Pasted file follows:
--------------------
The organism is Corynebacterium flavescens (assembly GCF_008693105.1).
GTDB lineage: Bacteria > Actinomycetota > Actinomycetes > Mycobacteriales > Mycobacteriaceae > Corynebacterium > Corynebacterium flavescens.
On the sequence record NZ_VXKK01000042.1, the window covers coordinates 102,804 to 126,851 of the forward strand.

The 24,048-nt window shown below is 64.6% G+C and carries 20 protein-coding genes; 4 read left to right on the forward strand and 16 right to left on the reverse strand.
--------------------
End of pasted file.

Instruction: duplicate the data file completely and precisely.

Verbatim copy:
The organism is Corynebacterium flavescens (assembly GCF_008693105.1).
GTDB lineage: Bacteria > Actinomycetota > Actinomycetes > Mycobacteriales > Mycobacteriaceae > Corynebacterium > Corynebacterium flavescens.
On the sequence record NZ_VXKK01000042.1, the window covers coordinates 102,804 to 126,851 of the forward strand.

The 24,048-nt window shown below is 64.6% G+C and carries 20 protein-coding genes; 4 read left to right on the forward strand and 16 right to left on the reverse strand.